The great luxury of my regular lifestyle is that I don't have to play nicely with others, which has always been a challenge. I'm never really happy in a working group or a team unless I am running things -- but the responsibilities of leadership make me anxious and depressed and ultimately burn me out, which is why I left management.
Being a stage manager, though, is kind of ideal: I have authority without the ultimate responsibility for decision-making. I'm now dealing with far more people on a daily basis than I'm used to, and getting back into a small-group dynamic was one reason I wanted to do this. Social skills atrophy with disuse, and I worry that my current lifestyle is a bad cycle: I live and work the way I do because I can't suffer fools, thereby reducing my opportunities to learn how.
Not, I hasten to say, that anyone I'm currently working with is a fool. In fact, as one of my colleagues said last night, this whole process has been a sort of 15-way blind date, and as such, it's working out amazingly well. The actors in our cast are talented, bright and game for almost anything, and we don't have a diva in the bunch. They're assimilating a massive amount of information (information that's still changing) in a very short period of time, and I'm blown away by them.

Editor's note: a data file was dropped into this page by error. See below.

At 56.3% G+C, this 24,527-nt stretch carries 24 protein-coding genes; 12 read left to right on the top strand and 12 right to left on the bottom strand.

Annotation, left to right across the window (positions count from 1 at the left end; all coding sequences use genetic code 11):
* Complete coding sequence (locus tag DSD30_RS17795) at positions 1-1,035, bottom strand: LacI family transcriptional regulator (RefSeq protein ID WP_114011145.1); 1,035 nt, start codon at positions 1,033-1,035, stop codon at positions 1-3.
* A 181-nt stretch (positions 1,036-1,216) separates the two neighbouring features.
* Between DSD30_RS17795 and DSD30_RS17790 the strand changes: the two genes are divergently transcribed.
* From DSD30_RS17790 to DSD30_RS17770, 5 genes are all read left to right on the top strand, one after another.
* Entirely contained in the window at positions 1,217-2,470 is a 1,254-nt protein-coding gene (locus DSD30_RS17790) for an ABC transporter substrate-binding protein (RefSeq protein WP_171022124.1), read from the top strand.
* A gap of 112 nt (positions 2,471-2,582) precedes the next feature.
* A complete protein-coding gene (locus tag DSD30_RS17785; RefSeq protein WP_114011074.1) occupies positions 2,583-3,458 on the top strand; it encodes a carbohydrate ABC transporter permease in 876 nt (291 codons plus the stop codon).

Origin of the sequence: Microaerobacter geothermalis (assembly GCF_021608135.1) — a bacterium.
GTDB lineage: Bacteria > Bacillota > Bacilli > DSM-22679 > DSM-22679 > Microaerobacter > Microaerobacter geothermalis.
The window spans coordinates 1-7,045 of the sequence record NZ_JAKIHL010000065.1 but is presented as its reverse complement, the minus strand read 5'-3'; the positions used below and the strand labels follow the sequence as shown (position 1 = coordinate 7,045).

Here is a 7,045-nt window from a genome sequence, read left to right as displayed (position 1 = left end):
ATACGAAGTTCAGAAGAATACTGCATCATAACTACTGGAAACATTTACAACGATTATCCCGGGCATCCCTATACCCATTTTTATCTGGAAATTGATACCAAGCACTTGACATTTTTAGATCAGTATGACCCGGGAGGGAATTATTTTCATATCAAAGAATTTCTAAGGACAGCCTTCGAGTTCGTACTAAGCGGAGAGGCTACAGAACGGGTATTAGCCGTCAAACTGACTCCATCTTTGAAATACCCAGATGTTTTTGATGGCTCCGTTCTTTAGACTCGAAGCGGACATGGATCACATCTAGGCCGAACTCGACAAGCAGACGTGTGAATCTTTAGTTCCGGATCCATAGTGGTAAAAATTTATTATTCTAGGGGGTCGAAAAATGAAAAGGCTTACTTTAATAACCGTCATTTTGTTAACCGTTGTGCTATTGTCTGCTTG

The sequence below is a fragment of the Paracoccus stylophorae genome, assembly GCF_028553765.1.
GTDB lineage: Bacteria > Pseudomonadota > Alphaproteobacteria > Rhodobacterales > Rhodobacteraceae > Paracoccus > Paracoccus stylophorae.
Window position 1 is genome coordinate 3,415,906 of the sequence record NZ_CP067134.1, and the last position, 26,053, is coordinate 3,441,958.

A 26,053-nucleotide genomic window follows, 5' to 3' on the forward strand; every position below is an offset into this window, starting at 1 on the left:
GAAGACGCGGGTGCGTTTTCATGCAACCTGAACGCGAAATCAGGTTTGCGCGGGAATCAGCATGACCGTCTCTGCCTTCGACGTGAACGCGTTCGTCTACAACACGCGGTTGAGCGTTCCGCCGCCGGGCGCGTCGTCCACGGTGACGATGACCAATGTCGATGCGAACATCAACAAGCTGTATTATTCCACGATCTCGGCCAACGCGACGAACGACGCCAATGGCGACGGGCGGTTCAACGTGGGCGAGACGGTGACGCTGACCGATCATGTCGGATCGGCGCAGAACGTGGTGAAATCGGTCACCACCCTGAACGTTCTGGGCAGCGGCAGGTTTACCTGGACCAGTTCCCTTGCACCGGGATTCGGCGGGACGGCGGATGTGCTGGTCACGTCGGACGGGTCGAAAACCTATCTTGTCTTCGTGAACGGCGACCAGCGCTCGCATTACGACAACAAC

We're all working very hard, and everybody seems pretty cheerful about that; last Friday aside, I'm cheerful myself, and having a great time.
But yesterday one of my colleagues made it clear that this intense workload is causing him suffering, and indicated that he needs some sympathy and admiration for this suffering -- and I had none to give. I was sharp, for which I need to apologize today. I also need to figure out how to respond to this without feeling angry about it, and how to give this colleague what he needs so we can all get through the next three weeks in peace, and remember the experience fondly.
So how do I do this? How do you respond to unspoken messages and unexpressed needs? How do you help change the narrative in other people's heads?
Five Random Songs
"The Bleeding Heart Show," The New Pornographers. Excellent cheering-up music...
"Every Day is Like Sunday," Morrissey. ... followed by music to send you back to bed. "How I dearly wish you were not here."
"Spring & All," Mary Chapin Carpenter. From a tribute album to songwriter Greg Brown.
"Trouble of the World (Coming Home)," The Nappy Roots. Gospel hip-hop from the soundtrack of The Ladykillers.
"Six O'Clock News," John Prine. A sad song about how a young man goes wrong.